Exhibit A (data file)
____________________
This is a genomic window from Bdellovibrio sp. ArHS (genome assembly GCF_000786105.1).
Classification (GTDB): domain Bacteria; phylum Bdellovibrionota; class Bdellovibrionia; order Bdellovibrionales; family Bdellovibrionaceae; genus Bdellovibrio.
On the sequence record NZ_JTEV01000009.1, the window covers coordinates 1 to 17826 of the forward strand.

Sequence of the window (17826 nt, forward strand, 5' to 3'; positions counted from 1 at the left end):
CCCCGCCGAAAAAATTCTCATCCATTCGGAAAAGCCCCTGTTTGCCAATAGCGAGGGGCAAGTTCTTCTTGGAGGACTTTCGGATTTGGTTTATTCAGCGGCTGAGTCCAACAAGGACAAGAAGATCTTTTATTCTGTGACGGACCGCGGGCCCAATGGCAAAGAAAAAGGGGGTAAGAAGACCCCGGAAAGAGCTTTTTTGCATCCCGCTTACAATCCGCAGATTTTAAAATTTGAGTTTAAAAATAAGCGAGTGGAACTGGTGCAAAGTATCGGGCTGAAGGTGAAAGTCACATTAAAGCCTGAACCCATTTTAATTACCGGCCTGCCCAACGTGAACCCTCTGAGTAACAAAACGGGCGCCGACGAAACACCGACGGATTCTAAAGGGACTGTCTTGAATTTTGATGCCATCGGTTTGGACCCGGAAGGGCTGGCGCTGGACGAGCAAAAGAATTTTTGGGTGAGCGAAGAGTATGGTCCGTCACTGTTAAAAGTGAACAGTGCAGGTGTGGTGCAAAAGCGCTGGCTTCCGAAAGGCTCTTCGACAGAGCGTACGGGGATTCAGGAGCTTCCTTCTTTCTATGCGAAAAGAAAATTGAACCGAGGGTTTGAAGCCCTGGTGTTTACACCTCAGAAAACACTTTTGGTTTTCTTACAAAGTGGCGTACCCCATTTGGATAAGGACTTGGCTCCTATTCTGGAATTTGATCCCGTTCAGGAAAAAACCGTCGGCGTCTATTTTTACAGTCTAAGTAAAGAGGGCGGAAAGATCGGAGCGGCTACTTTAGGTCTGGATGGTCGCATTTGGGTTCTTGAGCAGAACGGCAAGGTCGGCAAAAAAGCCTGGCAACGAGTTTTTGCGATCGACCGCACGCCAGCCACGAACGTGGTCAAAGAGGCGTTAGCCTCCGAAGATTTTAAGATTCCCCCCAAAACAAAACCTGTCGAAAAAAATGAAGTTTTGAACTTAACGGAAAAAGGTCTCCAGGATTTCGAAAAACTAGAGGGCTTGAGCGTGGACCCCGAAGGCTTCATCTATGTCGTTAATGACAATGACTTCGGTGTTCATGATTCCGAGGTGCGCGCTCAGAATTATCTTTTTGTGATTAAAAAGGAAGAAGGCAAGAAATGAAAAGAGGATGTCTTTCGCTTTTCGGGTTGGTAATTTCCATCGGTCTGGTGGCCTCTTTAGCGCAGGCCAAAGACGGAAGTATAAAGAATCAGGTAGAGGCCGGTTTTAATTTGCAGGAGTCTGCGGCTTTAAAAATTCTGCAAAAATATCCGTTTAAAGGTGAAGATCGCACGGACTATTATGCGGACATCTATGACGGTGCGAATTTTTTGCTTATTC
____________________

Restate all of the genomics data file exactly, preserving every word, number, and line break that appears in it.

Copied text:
This is a genomic window from Bdellovibrio sp. ArHS (genome assembly GCF_000786105.1).
Classification (GTDB): domain Bacteria; phylum Bdellovibrionota; class Bdellovibrionia; order Bdellovibrionales; family Bdellovibrionaceae; genus Bdellovibrio.
On the sequence record NZ_JTEV01000009.1, the window covers coordinates 1 to 17826 of the forward strand.

Sequence of the window (17826 nt, forward strand, 5' to 3'; positions counted from 1 at the left end):
CCCCGCCGAAAAAATTCTCATCCATTCGGAAAAGCCCCTGTTTGCCAATAGCGAGGGGCAAGTTCTTCTTGGAGGACTTTCGGATTTGGTTTATTCAGCGGCTGAGTCCAACAAGGACAAGAAGATCTTTTATTCTGTGACGGACCGCGGGCCCAATGGCAAAGAAAAAGGGGGTAAGAAGACCCCGGAAAGAGCTTTTTTGCATCCCGCTTACAATCCGCAGATTTTAAAATTTGAGTTTAAAAATAAGCGAGTGGAACTGGTGCAAAGTATCGGGCTGAAGGTGAAAGTCACATTAAAGCCTGAACCCATTTTAATTACCGGCCTGCCCAACGTGAACCCTCTGAGTAACAAAACGGGCGCCGACGAAACACCGACGGATTCTAAAGGGACTGTCTTGAATTTTGATGCCATCGGTTTGGACCCGGAAGGGCTGGCGCTGGACGAGCAAAAGAATTTTTGGGTGAGCGAAGAGTATGGTCCGTCACTGTTAAAAGTGAACAGTGCAGGTGTGGTGCAAAAGCGCTGGCTTCCGAAAGGCTCTTCGACAGAGCGTACGGGGATTCAGGAGCTTCCTTCTTTCTATGCGAAAAGAAAATTGAACCGAGGGTTTGAAGCCCTGGTGTTTACACCTCAGAAAACACTTTTGGTTTTCTTACAAAGTGGCGTACCCCATTTGGATAAGGACTTGGCTCCTATTCTGGAATTTGATCCCGTTCAGGAAAAAACCGTCGGCGTCTATTTTTACAGTCTAAGTAAAGAGGGCGGAAAGATCGGAGCGGCTACTTTAGGTCTGGATGGTCGCATTTGGGTTCTTGAGCAGAACGGCAAGGTCGGCAAAAAAGCCTGGCAACGAGTTTTTGCGATCGACCGCACGCCAGCCACGAACGTGGTCAAAGAGGCGTTAGCCTCCGAAGATTTTAAGATTCCCCCCAAAACAAAACCTGTCGAAAAAAATGAAGTTTTGAACTTAACGGAAAAAGGTCTCCAGGATTTCGAAAAACTAGAGGGCTTGAGCGTGGACCCCGAAGGCTTCATCTATGTCGTTAATGACAATGACTTCGGTGTTCATGATTCCGAGGTGCGCGCTCAGAATTATCTTTTTGTGATTAAAAAGGAAGAAGGCAAGAAATGAAAAGAGGATGTCTTTCGCTTTTCGGGTTGGTAATTTCCATCGGTCTGGTGGCCTCTTTAGCGCAGGCCAAAGACGGAAGTATAAAGAATCAGGTAGAGGCCGGTTTTAATTTGCAGGAGTCTGCGGCTTTAAAAATTCTGCAAAAATATCCGTTTAAAGGTGAAGATCGCACGGACTATTATGCGGACATCTATGACGGTGCGAATTTTTTGCTTATTC